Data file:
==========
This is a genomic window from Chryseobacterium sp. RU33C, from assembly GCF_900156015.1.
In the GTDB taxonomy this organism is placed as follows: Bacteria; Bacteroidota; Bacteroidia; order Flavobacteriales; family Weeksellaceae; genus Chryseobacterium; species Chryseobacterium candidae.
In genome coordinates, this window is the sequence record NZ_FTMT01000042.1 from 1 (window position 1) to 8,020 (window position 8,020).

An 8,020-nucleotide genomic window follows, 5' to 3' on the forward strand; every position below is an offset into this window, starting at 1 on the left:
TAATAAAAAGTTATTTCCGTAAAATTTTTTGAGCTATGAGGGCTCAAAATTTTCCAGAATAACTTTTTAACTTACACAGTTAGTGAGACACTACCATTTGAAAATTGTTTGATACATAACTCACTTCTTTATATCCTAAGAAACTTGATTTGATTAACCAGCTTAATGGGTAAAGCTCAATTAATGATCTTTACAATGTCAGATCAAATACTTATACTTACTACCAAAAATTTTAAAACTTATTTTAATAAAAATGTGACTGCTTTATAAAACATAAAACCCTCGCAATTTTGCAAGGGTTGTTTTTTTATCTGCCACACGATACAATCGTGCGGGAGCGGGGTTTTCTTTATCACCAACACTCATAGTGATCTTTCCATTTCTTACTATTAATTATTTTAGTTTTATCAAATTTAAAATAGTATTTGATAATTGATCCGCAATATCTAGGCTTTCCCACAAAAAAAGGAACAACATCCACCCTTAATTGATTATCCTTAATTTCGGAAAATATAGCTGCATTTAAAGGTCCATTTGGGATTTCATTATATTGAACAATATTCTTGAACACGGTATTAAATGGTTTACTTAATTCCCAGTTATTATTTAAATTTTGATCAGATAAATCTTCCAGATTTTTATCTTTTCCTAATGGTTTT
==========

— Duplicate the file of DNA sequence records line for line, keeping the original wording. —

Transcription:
This is a genomic window from Chryseobacterium sp. RU33C, from assembly GCF_900156015.1.
In the GTDB taxonomy this organism is placed as follows: Bacteria; Bacteroidota; Bacteroidia; order Flavobacteriales; family Weeksellaceae; genus Chryseobacterium; species Chryseobacterium candidae.
In genome coordinates, this window is the sequence record NZ_FTMT01000042.1 from 1 (window position 1) to 8,020 (window position 8,020).

An 8,020-nucleotide genomic window follows, 5' to 3' on the forward strand; every position below is an offset into this window, starting at 1 on the left:
TAATAAAAAGTTATTTCCGTAAAATTTTTTGAGCTATGAGGGCTCAAAATTTTCCAGAATAACTTTTTAACTTACACAGTTAGTGAGACACTACCATTTGAAAATTGTTTGATACATAACTCACTTCTTTATATCCTAAGAAACTTGATTTGATTAACCAGCTTAATGGGTAAAGCTCAATTAATGATCTTTACAATGTCAGATCAAATACTTATACTTACTACCAAAAATTTTAAAACTTATTTTAATAAAAATGTGACTGCTTTATAAAACATAAAACCCTCGCAATTTTGCAAGGGTTGTTTTTTTATCTGCCACACGATACAATCGTGCGGGAGCGGGGTTTTCTTTATCACCAACACTCATAGTGATCTTTCCATTTCTTACTATTAATTATTTTAGTTTTATCAAATTTAAAATAGTATTTGATAATTGATCCGCAATATCTAGGCTTTCCCACAAAAAAAGGAACAACATCCACCCTTAATTGATTATCCTTAATTTCGGAAAATATAGCTGCATTTAAAGGTCCATTTGGGATTTCATTATATTGAACAATATTCTTGAACACGGTATTAAATGGTTTACTTAATTCCCAGTTATTATTTAAATTTTGATCAGATAAATCTTCCAGATTTTTATCTTTTCCTAATGGTTTT